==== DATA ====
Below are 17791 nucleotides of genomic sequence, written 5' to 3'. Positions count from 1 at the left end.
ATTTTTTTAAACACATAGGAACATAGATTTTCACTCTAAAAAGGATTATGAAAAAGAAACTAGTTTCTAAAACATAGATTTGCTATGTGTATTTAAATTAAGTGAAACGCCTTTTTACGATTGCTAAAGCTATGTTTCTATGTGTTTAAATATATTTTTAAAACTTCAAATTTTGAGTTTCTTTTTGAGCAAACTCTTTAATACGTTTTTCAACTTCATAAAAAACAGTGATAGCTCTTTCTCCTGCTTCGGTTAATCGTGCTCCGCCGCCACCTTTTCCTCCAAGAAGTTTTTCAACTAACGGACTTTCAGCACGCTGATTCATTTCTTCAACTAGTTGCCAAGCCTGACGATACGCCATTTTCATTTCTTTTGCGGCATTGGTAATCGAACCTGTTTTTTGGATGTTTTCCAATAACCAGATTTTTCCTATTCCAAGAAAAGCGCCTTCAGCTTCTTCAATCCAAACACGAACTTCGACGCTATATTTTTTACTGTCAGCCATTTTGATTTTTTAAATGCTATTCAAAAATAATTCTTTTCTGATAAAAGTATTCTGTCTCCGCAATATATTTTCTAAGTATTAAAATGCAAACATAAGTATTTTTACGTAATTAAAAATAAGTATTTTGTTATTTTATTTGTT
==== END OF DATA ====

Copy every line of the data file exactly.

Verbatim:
Below are 17791 nucleotides of genomic sequence, written 5' to 3'. Positions count from 1 at the left end.
ATTTTTTTAAACACATAGGAACATAGATTTTCACTCTAAAAAGGATTATGAAAAAGAAACTAGTTTCTAAAACATAGATTTGCTATGTGTATTTAAATTAAGTGAAACGCCTTTTTACGATTGCTAAAGCTATGTTTCTATGTGTTTAAATATATTTTTAAAACTTCAAATTTTGAGTTTCTTTTTGAGCAAACTCTTTAATACGTTTTTCAACTTCATAAAAAACAGTGATAGCTCTTTCTCCTGCTTCGGTTAATCGTGCTCCGCCGCCACCTTTTCCTCCAAGAAGTTTTTCAACTAACGGACTTTCAGCACGCTGATTCATTTCTTCAACTAGTTGCCAAGCCTGACGATACGCCATTTTCATTTCTTTTGCGGCATTGGTAATCGAACCTGTTTTTTGGATGTTTTCCAATAACCAGATTTTTCCTATTCCAAGAAAAGCGCCTTCAGCTTCTTCAATCCAAACACGAACTTCGACGCTATATTTTTTACTGTCAGCCATTTTGATTTTTTAAATGCTATTCAAAAATAATTCTTTTCTGATAAAAGTATTCTGTCTCCGCAATATATTTTCTAAGTATTAAAATGCAAACATAAGTATTTTTACGTAATTAAAAATAAGTATTTTGTTATTTTATTTGTT